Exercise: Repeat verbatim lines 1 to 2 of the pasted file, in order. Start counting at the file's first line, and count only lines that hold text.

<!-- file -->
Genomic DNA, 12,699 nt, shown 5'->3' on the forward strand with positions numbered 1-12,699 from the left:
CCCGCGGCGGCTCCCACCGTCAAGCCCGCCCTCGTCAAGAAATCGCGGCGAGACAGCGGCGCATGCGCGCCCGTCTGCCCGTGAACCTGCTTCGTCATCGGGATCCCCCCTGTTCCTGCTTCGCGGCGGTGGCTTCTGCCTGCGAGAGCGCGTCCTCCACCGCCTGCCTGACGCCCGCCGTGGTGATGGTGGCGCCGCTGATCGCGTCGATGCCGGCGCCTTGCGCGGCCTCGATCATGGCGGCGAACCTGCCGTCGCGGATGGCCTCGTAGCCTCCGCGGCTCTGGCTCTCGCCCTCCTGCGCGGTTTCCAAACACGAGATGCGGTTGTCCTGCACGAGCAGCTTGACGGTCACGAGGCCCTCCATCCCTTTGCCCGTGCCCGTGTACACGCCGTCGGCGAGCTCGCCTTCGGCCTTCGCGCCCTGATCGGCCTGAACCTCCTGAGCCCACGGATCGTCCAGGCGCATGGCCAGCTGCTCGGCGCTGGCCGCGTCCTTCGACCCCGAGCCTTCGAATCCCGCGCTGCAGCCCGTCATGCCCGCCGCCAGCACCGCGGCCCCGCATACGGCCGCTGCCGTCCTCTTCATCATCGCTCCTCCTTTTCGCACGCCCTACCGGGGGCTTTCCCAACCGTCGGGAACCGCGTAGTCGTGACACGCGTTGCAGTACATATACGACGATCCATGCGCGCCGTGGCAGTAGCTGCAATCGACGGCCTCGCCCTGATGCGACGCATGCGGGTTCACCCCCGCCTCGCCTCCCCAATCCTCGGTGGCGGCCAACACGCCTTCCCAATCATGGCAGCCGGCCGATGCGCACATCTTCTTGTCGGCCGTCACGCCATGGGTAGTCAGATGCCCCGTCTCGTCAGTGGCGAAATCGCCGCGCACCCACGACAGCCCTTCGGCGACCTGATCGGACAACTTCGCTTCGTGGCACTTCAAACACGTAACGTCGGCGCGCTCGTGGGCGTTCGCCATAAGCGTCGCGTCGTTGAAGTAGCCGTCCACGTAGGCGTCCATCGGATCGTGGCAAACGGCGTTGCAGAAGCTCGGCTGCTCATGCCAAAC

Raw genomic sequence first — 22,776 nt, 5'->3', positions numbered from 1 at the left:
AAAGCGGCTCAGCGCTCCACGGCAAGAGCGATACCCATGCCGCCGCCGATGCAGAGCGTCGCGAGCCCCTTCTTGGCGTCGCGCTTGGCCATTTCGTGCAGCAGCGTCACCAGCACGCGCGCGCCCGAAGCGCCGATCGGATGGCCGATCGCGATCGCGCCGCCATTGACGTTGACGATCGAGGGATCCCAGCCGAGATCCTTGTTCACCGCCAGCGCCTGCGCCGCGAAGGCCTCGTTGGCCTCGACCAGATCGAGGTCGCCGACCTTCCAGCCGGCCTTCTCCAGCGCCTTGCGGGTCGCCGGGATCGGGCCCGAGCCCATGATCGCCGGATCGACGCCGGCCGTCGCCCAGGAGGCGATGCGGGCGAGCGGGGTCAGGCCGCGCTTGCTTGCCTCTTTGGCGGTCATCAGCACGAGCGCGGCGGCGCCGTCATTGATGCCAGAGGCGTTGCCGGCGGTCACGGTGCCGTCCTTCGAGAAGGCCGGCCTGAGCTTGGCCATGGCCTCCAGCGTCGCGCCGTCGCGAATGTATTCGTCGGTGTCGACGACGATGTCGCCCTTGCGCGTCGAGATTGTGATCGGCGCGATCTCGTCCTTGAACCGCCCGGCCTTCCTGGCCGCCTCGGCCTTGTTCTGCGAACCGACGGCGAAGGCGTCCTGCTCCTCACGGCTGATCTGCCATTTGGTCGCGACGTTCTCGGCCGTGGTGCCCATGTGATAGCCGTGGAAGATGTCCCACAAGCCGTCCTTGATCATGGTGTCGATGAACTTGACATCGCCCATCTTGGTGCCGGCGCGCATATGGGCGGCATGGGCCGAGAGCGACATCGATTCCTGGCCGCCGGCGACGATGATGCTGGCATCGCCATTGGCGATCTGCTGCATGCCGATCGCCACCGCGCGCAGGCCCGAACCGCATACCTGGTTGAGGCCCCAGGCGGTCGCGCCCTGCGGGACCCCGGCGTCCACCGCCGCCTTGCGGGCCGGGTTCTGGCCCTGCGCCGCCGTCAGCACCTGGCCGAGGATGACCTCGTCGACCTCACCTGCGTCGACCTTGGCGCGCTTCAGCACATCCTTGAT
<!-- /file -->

Genomic DNA, 12,699 nt, shown 5'->3' on the forward strand with positions numbered 1-12,699 from the left:
CCCGCGGCGGCTCCCACCGTCAAGCCCGCCCTCGTCAAGAAATCGCGGCGAGACAGCGGCGCATGCGCGCCCGTCTGCCCGTGAACCTGCTTCGTCATCGGGATCCCCCCTGTTCCTGCTTCGCGGCGGTGGCTTCTGCCTGCGAGAGCGCGTCCTCCACCGCCTGCCTGACGCCCGCCGTGGTGATGGTGGCGCCGCTGATCGCGTCGATGCCGGCGCCTTGCGCGGCCTCGATCATGGCGGCGAACCTGCCGTCGCGGATGGCCTCGTAGCCTCCGCGGCTCTGGCTCTCGCCCTCCTGCGCGGTTTCCAAACACGAGATGCGGTTGTCCTGCACGAGCAGCTTGACGGTCACGAGGCCCTCCATCCCTTTGCCCGTGCCCGTGTACACGCCGTCGGCGAGCTCGCCTTCGGCCTTCGCGCCCTGATCGGCCTGAACCTCCTGAGCCCACGGATCGTCCAGGCGCATGGCCAGCTGCTCGGCGCTGGCCGCGTCCTTCGACCCCGAGCCTTCGAATCCCGCGCTGCAGCCCGTCATGCCCGCCGCCAGCACCGCGGCCCCGCATACGGCCGCTGCCGTCCTCTTCATCATCGCTCCTCCTTTTCGCACGCCCTACCGGGGGCTTTCCCAACCGTCGGGAACCGCGTAGTCGTGACACGCGTTGCAGTACATATACGACGATCCATGCGCGCCGTGGCAGTAGCTGCAATCGACGGCCTCGCCCTGATGCGACGCATGCGGGTTCACCCCCGCCTCGCCTCCCCAATCCTCGGTGGCGGCCAACACGCCTTCCCAATCATGGCAGCCGGCCGATGCGCACATCTTCTTGTCGGCCGTCACGCCATGGGTAGTCAGATGCCCCGTCTCGTCAGTGGCGAAATCGCCGCGCACCCACGACAGCCCTTCGGCGACCTGATCGGACAACTTCGCTTCGTGGCACTTCAAACACGTAACGTCGGCGCGCTCGTGGGCGTTCGCCATAAGCGTCGCGTCGTTGAAGTAGCCGTCCACGTAGGCGTCCATCGGATCGTGGCAAACGGCGTTGCAGAAGCTCGGCTGCTCATGCCAAAC